Today’s post commemorates the two hundred and first birthday of William Greenleaf Eliot, civic reformer, abolitionist, and co-founder of Washington University in St. Louis, who was born on August 5th, 1811. To celebrate his legacy, Bears Repeating will feature a monthly entry on Eliot, each one focusing on his selected writings found in the William Greenleaf Eliot Personal Papers housed at the University Archives. Each post will provide historical background and context for the selection, and will include an image of the document with a transcription of its contents. We will cull from his notebooks, letters, and sermons so that the general public can learn more about his life and times.
George Peter Alexander Healy, Portrait of William Greenleaf Eliot, 1869–70. Oil on canvas, 59 1/4 X 39 3/4″. Mildred Lane Kemper Art Museum, Washington University in St. Louis. Given in honor of William Eliot Smith by his Family.
Eliot was born in New Bedford, Massachusetts to a wealthy shipping family. He attended Colombian College in Washington D.C. (now known as George Washington University), and worked for a while as a post office clerk. After attending Cambridge Divinity School he became a practicing Unitarian minister. When he was twenty-three years old he left New England to work as a missionary to the Osage indigenous group near St. Louis, founding the first Unitarian Church west of the Mississippi, the First Congregational Society of St. Louis. By 1830, St. Louis had around fourteen thousand inhabitants, but compared to Boston Eliot saw it as a frontier backwater. Most of the residents descended from the area’s first French settlers, but there were also recent emigrants who arrived shortly after the Louisiana Purchase in 1803.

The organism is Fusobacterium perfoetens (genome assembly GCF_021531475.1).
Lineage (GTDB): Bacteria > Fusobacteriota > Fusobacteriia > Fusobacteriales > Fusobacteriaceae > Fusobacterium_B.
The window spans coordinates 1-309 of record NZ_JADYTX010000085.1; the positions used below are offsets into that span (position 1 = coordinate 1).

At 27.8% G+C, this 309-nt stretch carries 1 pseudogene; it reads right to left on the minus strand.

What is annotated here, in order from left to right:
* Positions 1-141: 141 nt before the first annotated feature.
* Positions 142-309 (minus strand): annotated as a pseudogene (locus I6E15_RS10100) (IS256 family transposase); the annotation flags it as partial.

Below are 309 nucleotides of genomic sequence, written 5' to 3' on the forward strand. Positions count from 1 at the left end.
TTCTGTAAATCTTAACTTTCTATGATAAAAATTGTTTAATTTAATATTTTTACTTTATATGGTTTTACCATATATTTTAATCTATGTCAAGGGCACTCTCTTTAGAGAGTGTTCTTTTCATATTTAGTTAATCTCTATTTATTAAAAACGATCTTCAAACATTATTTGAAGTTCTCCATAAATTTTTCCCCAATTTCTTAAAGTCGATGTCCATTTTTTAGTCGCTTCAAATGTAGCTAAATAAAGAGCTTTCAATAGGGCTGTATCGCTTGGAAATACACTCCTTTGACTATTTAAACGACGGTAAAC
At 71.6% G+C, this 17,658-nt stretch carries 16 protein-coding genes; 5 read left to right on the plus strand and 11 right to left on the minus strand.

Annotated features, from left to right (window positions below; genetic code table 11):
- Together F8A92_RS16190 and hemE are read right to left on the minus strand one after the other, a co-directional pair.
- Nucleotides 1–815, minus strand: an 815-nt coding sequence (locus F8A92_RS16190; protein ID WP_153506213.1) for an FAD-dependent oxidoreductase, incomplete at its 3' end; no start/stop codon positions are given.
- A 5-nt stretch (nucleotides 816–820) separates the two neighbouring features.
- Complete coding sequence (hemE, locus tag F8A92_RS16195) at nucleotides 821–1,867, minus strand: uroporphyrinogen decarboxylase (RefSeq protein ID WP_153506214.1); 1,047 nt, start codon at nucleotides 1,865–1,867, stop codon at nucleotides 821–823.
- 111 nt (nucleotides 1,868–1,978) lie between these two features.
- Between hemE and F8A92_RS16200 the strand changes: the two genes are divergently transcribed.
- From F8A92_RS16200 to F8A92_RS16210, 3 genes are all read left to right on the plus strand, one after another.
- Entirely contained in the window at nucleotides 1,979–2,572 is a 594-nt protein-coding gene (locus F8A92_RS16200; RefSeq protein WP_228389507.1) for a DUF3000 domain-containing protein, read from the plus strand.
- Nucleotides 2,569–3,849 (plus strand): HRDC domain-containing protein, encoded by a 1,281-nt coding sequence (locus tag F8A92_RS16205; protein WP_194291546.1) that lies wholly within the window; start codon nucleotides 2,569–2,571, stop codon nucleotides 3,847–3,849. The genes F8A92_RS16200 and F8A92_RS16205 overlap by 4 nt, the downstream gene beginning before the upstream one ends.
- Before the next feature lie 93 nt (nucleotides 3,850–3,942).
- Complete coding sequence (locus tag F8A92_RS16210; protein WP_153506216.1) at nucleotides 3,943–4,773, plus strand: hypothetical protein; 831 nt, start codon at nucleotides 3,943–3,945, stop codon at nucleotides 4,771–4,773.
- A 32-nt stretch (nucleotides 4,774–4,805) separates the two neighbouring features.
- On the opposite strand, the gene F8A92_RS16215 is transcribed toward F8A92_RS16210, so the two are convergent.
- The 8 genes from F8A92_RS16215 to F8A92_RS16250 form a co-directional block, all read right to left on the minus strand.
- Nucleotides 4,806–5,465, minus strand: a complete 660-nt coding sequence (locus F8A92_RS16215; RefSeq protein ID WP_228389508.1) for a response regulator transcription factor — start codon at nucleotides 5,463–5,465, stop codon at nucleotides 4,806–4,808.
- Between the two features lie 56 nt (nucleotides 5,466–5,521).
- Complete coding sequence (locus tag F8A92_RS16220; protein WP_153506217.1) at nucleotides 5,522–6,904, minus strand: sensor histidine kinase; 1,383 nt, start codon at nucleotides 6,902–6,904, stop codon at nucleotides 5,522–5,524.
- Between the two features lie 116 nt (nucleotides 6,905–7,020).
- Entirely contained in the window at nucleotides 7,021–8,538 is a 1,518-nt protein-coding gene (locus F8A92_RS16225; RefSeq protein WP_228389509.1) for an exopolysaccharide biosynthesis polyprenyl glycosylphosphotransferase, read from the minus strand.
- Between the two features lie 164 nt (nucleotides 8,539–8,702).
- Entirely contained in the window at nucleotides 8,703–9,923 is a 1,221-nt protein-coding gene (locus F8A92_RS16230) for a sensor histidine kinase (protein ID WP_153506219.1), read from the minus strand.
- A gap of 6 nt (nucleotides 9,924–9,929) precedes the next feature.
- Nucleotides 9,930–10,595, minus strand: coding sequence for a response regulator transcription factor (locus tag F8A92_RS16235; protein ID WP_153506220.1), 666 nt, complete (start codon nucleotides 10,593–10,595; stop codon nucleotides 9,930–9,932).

But with time, Eliot became an incredibly prominent and influential citizen, and did much work to reform St. Louis. He worked to establish the city’s public schools, and helped to create the Western Sanitary Commission with his friend James B. Yeatman to combat disease and devastation in the last years of the Civil War. He helped to co-found Eliot Seminary, later renamed Washington University, with Wayman Crow, another prominent St. Louisan, and began work raising funds for the fledgling college. Eliot became the university’s third chancellor in 1870, holding the position until his death.